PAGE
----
During Friday's arguments, Mehta questioned whether some of those other companies are really in the same market. He said social media companies can generate ad revenue by trying to present ads that seem to match a consumer's interest. But he said Google can place ads in front of consumers in direct response to queries they submit.

"It's only Google where we can see that directly declared intent," Mehta said.

Schmidtlein responded that social media companies "have lots and lots of information about your interests that I would say is just as powerful."

The company has also argued that its market strength is tenuous as the internet continually remakes itself.  Earlier in the trial , it was noted that many experts once considered it irrefutable that Yahoo would always be dominant in search. Today, it said that younger tech consumers sometimes think of Google as "Grandpa Google."

Government lawyers also argued the tech company should be sanctioned for the "systemic destruction of documents" that they argue was done to purposefully hide evidence of monopolistic intent and practices.

Trial evidence showed that Google lawyers recommended employees ensure that their work chats were not saved because of their potential legal implications.

The government asked Mehta to impose a sanction that allows the judge to infer that all the deleted chats were unfavorable to Google regarding their anticompetitive intent.

Mehta said he was unsure whether he would grant the government's request, but he was sharply critical of their document-retention practices and speculated that there ought to be some kind of sanction.

"Google's document retention policy leaves a lot to be desired," he said. "It's shocking to me, or surprising to me, that a company would leave it to its employees to decide when to preserve documents."

Google lawyer Colette Connor defended the company's practice of generally failing to preserve internal company chats. "Given the typical use of chats, it was reasonable," she said.

While Google's search services are free to consumers, the company generates revenue from searches by selling ads that accompany a user's search results.

Justice Department attorney David Dahlquist said during Friday's arguments that Google was able to increase its ad revenue through growth in the number of queries submitted until about 2015, when query growth slowed, and they needed to make more money on each search.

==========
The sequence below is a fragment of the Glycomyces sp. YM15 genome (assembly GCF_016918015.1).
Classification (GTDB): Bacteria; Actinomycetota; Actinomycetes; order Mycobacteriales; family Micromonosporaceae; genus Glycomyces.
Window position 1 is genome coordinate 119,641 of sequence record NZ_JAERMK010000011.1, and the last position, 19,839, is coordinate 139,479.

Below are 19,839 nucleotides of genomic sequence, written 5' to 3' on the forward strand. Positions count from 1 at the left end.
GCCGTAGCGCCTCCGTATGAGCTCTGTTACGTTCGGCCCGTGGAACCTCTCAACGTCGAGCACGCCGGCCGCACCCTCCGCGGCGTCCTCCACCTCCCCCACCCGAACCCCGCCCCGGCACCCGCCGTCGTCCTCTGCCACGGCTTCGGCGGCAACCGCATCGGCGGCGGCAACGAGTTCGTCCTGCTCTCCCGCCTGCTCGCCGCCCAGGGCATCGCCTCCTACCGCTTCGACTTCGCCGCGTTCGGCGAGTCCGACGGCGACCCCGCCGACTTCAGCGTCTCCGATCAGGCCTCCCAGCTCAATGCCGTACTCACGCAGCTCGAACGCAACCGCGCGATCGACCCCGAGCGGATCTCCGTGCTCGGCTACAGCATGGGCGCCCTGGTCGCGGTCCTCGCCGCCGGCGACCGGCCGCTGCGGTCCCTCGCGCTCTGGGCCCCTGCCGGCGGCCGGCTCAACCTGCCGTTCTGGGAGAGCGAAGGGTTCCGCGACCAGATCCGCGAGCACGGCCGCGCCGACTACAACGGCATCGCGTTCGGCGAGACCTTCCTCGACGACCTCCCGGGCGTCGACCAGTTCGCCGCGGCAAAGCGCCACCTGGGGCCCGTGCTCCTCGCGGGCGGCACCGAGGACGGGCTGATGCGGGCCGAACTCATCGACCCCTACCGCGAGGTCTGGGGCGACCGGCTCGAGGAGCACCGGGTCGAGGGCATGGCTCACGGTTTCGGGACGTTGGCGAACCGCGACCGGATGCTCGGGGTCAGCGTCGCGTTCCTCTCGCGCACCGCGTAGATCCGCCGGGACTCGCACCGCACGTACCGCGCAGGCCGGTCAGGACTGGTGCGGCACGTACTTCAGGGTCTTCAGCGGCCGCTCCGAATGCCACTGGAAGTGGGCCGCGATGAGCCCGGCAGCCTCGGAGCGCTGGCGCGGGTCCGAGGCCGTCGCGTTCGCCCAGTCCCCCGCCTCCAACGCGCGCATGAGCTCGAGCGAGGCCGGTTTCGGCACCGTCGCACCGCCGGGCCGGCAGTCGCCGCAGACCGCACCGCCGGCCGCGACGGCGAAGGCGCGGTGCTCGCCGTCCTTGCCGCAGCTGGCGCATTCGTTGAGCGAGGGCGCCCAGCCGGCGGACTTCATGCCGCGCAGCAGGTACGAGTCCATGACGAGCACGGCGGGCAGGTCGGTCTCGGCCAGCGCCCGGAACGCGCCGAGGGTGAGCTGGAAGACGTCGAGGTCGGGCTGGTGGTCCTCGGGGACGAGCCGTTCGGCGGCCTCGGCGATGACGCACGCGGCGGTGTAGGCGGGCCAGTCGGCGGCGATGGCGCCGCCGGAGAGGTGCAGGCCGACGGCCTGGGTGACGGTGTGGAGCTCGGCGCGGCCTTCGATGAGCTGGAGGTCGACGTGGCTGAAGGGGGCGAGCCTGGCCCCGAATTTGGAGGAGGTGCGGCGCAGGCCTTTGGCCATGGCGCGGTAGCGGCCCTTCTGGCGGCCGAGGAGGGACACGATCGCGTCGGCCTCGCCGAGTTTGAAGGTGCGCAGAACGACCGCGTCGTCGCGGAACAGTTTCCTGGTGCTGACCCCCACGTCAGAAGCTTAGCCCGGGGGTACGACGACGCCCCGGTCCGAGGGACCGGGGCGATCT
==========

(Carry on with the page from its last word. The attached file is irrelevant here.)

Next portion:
The government argues that Google's search engine monopoly allows it to charge artificially higher prices to advertisers, which eventually carry over to consumers.

"Price increases should be bound by competition," Dahlquist said. "It should be the market deciding what the price increases are."
Dahlquist said internal Google documents show that the company, unencumbered by any real competition, began tweaking its ad algorithms to sometimes provide worse search ad results to users if it would increase revenue.

Google's lawyer, Schmidtlein, said the record shows that its search ads have become more effective and more helpful to consumers over time, increasing from a 10% click rate to 30%.

Mehta has not yet said when he will rule, though there is an expectation that it may take several months.

If Judge Mehta finds that Google violated the law, he would then schedule a "remedies" phase of the trial to determine what should be done to bolster competition in the search-engine market. The government has not yet said what kind of remedy it would seek.

Jana Katsuyama is a reporter for KTVU. Email Jana at or call her at 510-326-5529. Or follow her on Twitter @JanaKTVU. 

AP Business Writer MATTHEW BARAKAT contributed to this report.